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Throughout the month of August, we’re looking at Ecclesiastes, that strange and seemingly “modern” Old Testament book that depicts what happens when humanity searches for ultimate meaning apart from God.
Of all the songs that have reached #1 on the Billboard Hot 100, which has the oldest lyrics?
That would be Turn, Turn, Turn, by The Byrds, which topped the charts on December 4, 1965. Folk singer Pete Seeger, who wrote the song in 1959, borrowed the text almost verbatim from Ecclesiastes 3:1-8 – words that may have been written by Solomon as early as the 10th century B.C.
The success of the song has guaranteed that those eight verses are now, hands-down, the most beloved text in all of Ecclesiastes:
There is a time for everything,
and a season for every activity under the heavens:
A time to be born and a time to die,
A time to plant and a time to uproot,
A time to kill and a time to heal,
A time to tear down and a time to build,
A time to weep and a time to laugh,
A time to mourn and a time to dance,
A time to scatter stones and a time to gather them,
A time to embrace and a time to refrain from embracing,
A time to search and a time to give up,
A time to keep and a time to throw away,
A time to tear and a time to mend,
A time to be silent and a time to speak,
A time to love and a time to hate,
A time for war and a time for peace.
Seeger added “To everything turn, turn, turn” as a refrain, as well as the line “I swear it’s not too late” after the last line about peace. The Byrds’ version of the song, released during the early days of the Vietnam War, became a kind of national anthem for the peace movement.
Old Testament scholar Iain Provan notes that these verses picture human experience as a tapestry of woven “times.”
The author uses a figure of speech known as merismus – a statement of polar extremes that is meant to include everything in between, such as good and bad, easy and hard, North and South. He lists 28 items in 14 pairs. That can’t be a coincidence. Seven was an important number for the Bible’s authors, since it signified completion or perfection. These multiples of seven are thus a way of saying, “There is a time for everything, and a season for every imaginable activity under heaven.”
Solomon continues, “[God] has made everything beautiful in its time” (3:11). Provan suggests that this is a statement of balance, and a reminder for fragile human beings to be patient.
God is the Lord of time, as well as “the times” in which we live. He is sovereign over our hours and our days, even though we may very much want something to happen faster (or slower) than God seems to have in mind.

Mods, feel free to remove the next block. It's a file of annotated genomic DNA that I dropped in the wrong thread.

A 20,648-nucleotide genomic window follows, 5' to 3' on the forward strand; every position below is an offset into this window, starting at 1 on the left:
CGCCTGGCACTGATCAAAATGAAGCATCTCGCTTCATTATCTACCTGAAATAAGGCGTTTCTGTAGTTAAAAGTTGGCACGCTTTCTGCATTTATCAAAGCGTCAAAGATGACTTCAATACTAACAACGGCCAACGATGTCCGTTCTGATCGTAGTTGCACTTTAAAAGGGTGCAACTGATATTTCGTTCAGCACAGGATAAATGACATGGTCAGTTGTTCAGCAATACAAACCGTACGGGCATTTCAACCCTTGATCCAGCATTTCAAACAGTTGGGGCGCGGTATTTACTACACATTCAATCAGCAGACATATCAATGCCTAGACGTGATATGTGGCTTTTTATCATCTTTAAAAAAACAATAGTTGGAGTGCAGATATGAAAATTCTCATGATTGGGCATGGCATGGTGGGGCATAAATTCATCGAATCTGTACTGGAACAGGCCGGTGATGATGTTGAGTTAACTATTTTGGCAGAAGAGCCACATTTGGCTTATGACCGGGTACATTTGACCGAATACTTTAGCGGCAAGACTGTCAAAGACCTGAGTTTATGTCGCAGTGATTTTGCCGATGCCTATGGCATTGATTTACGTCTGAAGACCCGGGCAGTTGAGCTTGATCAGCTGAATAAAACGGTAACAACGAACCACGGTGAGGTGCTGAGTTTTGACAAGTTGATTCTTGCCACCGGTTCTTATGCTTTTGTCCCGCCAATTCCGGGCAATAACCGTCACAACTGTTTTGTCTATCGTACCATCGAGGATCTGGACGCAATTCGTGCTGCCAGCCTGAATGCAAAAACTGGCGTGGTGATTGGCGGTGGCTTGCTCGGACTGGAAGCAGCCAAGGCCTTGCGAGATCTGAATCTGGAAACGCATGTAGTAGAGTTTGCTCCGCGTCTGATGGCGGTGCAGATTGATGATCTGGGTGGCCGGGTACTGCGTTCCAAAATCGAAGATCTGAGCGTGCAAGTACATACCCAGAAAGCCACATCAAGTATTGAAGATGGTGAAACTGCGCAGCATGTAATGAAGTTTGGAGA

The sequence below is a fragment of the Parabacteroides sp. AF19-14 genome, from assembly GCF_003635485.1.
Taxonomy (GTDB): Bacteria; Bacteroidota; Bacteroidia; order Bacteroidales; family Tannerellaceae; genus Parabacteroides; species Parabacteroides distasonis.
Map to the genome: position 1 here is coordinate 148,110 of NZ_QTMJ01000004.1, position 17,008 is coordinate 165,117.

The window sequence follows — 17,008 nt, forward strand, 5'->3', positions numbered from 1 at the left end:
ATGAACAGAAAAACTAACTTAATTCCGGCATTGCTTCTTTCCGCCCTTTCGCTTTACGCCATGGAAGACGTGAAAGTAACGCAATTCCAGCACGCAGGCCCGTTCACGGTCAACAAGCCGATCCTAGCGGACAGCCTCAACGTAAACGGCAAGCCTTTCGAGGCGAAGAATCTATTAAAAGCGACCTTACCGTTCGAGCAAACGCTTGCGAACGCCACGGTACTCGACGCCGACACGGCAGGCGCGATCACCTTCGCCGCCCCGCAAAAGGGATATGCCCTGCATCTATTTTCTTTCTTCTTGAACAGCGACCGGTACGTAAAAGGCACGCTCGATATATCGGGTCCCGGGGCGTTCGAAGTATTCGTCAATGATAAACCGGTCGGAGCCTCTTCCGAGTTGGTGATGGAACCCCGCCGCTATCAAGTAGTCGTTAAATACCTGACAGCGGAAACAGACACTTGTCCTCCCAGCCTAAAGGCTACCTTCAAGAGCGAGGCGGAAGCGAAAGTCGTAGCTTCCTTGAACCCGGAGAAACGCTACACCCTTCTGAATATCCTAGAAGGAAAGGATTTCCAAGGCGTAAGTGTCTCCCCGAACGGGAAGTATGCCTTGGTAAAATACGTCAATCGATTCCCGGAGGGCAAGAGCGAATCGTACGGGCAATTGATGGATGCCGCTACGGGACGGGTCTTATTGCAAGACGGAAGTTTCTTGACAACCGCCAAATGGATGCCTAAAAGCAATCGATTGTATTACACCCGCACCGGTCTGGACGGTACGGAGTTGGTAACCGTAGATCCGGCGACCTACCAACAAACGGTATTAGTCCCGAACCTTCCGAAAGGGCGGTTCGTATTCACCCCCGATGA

In modern secular culture, however, it’s become a given that we ourselves need to take command of time and make it work for us.
The dark side of that picture is Veruca Salt, the pre-teen drama queen of Willy Wonka and the Chocolate Factory: “I want it, and I want it now!” A more positive spin emerges in the 1989 film The Dead PoetsSociety, in which Robin Williams plays a newly arrived English teacher at a buttoned-up private school for teenage boys.
Williams’ character tries to get his young charges to see things in a new way, even hopping up on a couple of desks to illustrate adopting a different perspective. He defies tradition. He urges the boys to become creative individuals, not clones or drones.
At one point he gathers them around a hallway display case. There are pictures of school sports heroes and the trophies they won. If those champions – a number of them now dead and gone – could say anything to these boys who still have most of their lives in front of them, what would it be?
Williams moves among them, whispering two Latin words in their ears: carpe diem. “Seize the day.”
This is the moment. It’s your moment. It will soon be gone, so don’t let it slip away. Carpe diem is how advertisers sell Red Bull, off-road vehicles, and toothpaste that will wow your next date. You owe it to yourself to be the best version of yourself, so you’d better act now.
It’s poignant and heartbreaking that Robin Williams, afflicted by a neurological disease, could not bear to go forward without being the person he had always been – the life of every party. In despair, unable to figure out how to seize the day when the time for laughter had become the time for tears, he took his own life in 2014.
Solomon also invites us to seize the day – but with a caveat.
Yes, we are to live in the joy of each moment. “I know that there is nothing better for people than to be happy and to do good while they live. That each of them may eat and drink, and find satisfaction in their toil – this is the gift of God” (Ecclesiastes 3:12-13). Living in the present moment means we don’t inhabit the past (the domain of regret) or fret about the future (the domain of fear).
But Solomon’s version of carpe diem is an expression of faith, not self-fulfillment.
Instead of scrambling to collect a few more Big Moments before we get too old or run out of money, we gratefully receive what God provides every day: a summer sunset, the taste of peach pie, good friends, a fascinating book, and the miracle that we’re still breathing.
We seize the day by receiving God’s simple joys with gratitude.
And we do it for the sake of others. As Jesus said, “For even the Son of Man did not come to be served, but to serve, and to give his life as a ransom for many” (Mark 10:45). It’s not about us.
In the end, not one of us knows how many “times” we still have left.
But we can begin every new morning with open hands, open hearts, and eager expectation that the God who loves us is making everything beautiful in his time.
To listen to this reflection as a podcast, click here.